Burma (also called Myanmar) has been in the news frequently since the formation of the first civilian government since 1962 in March 2011.
The EU has since moved from a policy of restrictive sanctions to a more open policy, aimed at encouraging a legitimate, stable government and bringing Burma in from the cold, reducing its isolation in the international community. The US has also opened up diplomatic channels with the regime, appointing its first ambassador to the country since 1990 earlier this year. On the whole, it makes sense to welcome the new government in recognition of its departure from decades of authoritarian rule.
Recognition of far less than perfect regimes often has the unfortunate effect of sanctioning actions they take under the protective umbrella of state sovereignty. Even so, international relations are less than perfect. While human rights norms exert increasing influence on governments, it is important to be realistic about the continuing importance of sovereignty.
Sovereignty is a double-edged sword. On the one hand, it protects peoples from the intervention of outside forces. Burma no doubt has the right to determine its own future. On the other hand, it has exclusionary effects. It can, for example, give states effective licence to exclude unwanted minorities. The Rohingya, resident in Western Burma’s Arakan state, are often said to be one of the most persecuted minorities in the world. Belatedly, their plight has received attention in the national media here. While the decision of the new government to continue to exclude the resident Rohingya population from the protections of citizenship must be considered an affront to human rights, the best hope for their re-inclusion in Burmese politics and society comes from continuing international dialogue with the regime.
There are two things that the international community can meaningfully do. The first is to continue to exert public and diplomatic pressure on the government. Indeed, groups including the UN and the US-based Human Rights Watch have recently warned the government of Burma not to attempt the mass deportation of Rohingya, which it is suspected of trying to engineer by force or terror, or by stealth, for example by blocking food aid from reaching starving families. This kind of pressure will only be meaningful if two conditions are met.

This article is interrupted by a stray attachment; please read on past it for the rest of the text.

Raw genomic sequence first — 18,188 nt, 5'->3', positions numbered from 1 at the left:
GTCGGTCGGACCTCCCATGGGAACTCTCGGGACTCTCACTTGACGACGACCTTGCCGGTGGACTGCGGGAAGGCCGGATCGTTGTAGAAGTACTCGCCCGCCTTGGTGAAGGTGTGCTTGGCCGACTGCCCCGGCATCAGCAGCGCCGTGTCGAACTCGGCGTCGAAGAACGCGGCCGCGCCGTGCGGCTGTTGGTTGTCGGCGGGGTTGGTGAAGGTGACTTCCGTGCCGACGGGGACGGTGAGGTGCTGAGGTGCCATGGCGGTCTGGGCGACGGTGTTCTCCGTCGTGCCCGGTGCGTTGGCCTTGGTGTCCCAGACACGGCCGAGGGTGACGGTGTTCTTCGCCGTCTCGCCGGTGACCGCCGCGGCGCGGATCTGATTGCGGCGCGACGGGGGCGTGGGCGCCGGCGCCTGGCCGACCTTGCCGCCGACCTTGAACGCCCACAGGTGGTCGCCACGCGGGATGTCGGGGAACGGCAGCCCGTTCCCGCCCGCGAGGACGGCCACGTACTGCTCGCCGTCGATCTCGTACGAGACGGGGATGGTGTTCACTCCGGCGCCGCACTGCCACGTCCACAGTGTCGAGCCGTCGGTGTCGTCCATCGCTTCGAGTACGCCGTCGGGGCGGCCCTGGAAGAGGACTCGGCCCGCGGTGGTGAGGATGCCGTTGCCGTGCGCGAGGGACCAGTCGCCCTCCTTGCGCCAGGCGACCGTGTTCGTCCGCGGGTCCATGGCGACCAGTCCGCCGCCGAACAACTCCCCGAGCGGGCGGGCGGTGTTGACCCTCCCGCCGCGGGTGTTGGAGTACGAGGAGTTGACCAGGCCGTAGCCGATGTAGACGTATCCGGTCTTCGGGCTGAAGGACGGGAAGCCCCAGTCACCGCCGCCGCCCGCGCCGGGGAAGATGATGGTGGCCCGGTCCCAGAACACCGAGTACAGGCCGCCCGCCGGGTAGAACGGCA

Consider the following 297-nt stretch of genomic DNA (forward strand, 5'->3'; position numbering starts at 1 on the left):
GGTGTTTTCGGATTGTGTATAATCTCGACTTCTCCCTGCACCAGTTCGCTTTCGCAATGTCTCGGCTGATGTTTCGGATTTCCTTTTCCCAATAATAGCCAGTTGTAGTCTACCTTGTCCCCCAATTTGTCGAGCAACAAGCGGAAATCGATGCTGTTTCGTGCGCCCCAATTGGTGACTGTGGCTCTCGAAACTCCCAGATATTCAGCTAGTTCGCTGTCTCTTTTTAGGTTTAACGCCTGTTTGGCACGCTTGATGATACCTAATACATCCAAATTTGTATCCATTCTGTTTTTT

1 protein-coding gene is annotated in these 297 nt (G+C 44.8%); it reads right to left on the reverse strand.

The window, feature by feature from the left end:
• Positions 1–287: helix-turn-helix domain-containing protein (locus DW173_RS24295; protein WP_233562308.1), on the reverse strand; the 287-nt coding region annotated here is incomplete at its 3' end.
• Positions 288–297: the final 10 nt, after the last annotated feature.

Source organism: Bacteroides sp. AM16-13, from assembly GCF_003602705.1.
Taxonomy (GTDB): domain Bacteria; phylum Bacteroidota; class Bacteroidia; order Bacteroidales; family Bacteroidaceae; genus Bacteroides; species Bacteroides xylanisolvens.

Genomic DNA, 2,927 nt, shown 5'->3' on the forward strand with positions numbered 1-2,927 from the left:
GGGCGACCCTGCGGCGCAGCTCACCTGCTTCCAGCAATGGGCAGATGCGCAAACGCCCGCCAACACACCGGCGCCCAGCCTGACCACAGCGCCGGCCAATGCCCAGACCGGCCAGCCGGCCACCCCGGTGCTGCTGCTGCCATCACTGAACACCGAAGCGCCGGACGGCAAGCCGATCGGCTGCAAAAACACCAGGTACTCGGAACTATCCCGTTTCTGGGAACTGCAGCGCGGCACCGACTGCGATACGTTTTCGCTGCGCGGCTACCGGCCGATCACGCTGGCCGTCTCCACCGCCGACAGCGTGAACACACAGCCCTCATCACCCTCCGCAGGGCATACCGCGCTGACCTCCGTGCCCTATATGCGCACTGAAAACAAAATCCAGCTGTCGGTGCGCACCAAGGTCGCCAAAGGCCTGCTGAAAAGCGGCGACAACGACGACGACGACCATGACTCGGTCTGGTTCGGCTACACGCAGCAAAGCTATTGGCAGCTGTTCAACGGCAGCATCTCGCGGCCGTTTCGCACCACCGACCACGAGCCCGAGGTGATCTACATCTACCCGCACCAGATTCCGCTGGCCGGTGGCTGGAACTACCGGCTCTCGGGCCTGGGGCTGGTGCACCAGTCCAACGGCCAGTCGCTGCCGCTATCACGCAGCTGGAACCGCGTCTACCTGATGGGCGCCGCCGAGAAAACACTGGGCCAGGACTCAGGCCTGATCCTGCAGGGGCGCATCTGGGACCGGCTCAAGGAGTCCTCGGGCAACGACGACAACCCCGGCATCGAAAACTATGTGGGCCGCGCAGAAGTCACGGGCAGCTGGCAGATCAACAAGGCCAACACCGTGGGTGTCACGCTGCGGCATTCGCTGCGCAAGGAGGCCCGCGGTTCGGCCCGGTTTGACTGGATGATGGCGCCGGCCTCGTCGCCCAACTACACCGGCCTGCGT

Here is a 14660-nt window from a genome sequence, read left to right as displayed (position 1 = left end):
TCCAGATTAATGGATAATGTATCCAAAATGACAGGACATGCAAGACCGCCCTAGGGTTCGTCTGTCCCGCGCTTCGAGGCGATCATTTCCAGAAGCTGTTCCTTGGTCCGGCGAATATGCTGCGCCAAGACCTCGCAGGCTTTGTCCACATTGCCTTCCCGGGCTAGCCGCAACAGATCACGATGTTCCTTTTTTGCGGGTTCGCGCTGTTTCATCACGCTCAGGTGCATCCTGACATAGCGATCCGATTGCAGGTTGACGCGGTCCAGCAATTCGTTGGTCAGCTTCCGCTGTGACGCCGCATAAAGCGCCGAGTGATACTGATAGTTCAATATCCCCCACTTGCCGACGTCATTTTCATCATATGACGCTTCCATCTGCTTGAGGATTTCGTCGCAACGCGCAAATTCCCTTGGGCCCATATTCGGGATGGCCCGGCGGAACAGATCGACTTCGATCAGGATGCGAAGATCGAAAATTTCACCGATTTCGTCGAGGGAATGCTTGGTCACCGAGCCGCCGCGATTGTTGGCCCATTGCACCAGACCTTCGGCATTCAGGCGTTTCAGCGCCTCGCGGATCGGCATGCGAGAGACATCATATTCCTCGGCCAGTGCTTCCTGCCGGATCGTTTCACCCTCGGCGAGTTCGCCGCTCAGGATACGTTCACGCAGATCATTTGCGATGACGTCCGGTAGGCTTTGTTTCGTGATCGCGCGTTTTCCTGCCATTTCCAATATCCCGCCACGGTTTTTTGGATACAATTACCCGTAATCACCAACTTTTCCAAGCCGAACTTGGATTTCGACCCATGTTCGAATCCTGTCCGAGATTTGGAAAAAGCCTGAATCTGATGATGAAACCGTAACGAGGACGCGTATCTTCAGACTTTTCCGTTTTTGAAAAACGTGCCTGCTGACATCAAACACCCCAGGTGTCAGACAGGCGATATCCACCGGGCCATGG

The first condition necessary for the meaningful reintegration of the Rohingya is that any attempt must have a solid base in domestic politics. Although we can but hope that the fledgling democracy provides for a democratic solution, we should – after a raft of failed interventions – acknowledge that solutions imposed from the outside rarely, in the absence of local commitment to human rights, fulfil their supposed promise. Indeed, the UN refugee agency, UNHCR, has learnt that encouraging refugees and stateless persons to trust in promises of citizenship made by the very governments that breach international human rights can lead to disastrous results. Between 1992 and 1993, the agency engaged in what many labelled a ‘forced’ repatriation. This mistake was made in part because the agency lacked a field presence in Arakan. At the time of writing, Arakan remains closed to UNHCR and to other aid groups.
The second condition necessary for a solution to the situation of the Rohingya is essentially the requirement to openly acknowledge the extent to which state sovereignty continues to make human rights violations possible. On that basis then, the international community must – at the same time as hoping for a local solution – accept that refugees are likely unless and until such a solution is achieved. International pressure on the new government to take responsibility for the Rohingya must therefore stop short of preventing those who wish to leave the country from doing so. The international community should therefore commit to supporting Burma’s neighbours, and especially Bangladesh, in hosting refugees from Burma.
On the whole, then, the move to recognise Burma’s new government has been a smart one. Relationships between states are inherently political, entailing a complex web of rights and responsibilities. The rest of the world must continue to engage with the government, accepting at the same time the responsibilities that arise from renewed diplomatic relations.
Dr Kelly Staples, Lecturer in International Politics, Department of Politics and International Relations, University of Leicester.